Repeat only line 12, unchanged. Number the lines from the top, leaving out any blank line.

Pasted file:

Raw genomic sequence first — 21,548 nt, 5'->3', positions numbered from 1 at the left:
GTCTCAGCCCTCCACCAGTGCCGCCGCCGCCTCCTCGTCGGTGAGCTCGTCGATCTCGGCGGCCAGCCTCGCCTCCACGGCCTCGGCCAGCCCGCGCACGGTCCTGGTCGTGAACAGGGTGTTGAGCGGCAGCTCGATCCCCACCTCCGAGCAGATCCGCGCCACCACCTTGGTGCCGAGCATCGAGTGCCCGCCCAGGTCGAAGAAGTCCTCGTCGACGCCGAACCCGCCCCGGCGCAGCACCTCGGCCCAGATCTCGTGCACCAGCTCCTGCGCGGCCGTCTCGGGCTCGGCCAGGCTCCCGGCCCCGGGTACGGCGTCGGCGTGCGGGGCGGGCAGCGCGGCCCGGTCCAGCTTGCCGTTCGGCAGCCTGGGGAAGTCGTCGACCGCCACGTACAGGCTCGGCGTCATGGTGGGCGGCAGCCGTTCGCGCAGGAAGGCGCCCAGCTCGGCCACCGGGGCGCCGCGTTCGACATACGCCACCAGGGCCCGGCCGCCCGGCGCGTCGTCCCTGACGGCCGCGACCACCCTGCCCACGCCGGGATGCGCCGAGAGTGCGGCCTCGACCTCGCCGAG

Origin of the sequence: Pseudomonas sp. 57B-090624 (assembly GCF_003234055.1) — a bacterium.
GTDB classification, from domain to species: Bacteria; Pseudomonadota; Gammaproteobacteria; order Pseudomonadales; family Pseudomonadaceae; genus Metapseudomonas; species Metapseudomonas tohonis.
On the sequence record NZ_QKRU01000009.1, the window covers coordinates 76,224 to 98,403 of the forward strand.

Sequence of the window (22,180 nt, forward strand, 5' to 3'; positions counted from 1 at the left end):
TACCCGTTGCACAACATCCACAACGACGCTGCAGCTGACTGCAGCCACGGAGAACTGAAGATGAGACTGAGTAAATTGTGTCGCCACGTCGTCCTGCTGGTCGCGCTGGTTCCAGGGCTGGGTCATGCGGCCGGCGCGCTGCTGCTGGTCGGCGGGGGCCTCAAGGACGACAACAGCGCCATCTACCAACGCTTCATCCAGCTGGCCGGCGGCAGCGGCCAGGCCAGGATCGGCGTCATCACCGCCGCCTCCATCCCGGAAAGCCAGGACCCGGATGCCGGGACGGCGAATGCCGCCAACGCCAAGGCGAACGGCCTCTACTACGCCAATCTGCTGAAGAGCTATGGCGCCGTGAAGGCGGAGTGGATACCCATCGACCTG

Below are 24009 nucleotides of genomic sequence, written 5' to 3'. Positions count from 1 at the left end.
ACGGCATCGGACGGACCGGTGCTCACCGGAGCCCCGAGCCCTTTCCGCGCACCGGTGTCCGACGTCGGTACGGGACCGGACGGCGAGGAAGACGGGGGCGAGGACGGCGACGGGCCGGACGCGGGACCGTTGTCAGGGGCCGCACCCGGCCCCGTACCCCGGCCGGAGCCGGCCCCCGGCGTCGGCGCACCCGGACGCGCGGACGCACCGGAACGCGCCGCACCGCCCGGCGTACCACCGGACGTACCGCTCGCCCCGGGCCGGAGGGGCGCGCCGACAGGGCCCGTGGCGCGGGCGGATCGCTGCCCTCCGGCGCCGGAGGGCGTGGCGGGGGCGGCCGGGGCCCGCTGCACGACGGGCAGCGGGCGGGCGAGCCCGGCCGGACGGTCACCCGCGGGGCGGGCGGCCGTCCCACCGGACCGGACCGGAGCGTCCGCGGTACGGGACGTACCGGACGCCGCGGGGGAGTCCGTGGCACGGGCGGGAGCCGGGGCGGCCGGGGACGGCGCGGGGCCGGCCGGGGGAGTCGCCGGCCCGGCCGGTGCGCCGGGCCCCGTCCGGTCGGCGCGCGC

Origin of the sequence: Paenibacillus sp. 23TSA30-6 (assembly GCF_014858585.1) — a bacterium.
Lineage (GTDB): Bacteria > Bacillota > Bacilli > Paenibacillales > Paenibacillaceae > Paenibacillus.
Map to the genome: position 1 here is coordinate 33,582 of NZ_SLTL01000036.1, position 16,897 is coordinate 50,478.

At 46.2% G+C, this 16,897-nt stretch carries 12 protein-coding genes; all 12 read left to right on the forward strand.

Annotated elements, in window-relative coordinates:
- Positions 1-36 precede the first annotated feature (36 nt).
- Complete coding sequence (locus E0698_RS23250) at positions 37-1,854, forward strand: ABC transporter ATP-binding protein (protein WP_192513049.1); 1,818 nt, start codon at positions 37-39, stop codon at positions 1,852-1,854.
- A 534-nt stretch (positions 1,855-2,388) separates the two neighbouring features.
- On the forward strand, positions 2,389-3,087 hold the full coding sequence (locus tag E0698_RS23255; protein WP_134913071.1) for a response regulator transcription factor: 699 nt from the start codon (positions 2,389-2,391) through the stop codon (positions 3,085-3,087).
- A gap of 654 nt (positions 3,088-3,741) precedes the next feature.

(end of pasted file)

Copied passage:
Map to the genome: position 1 here is coordinate 33,582 of NZ_SLTL01000036.1, position 16,897 is coordinate 50,478.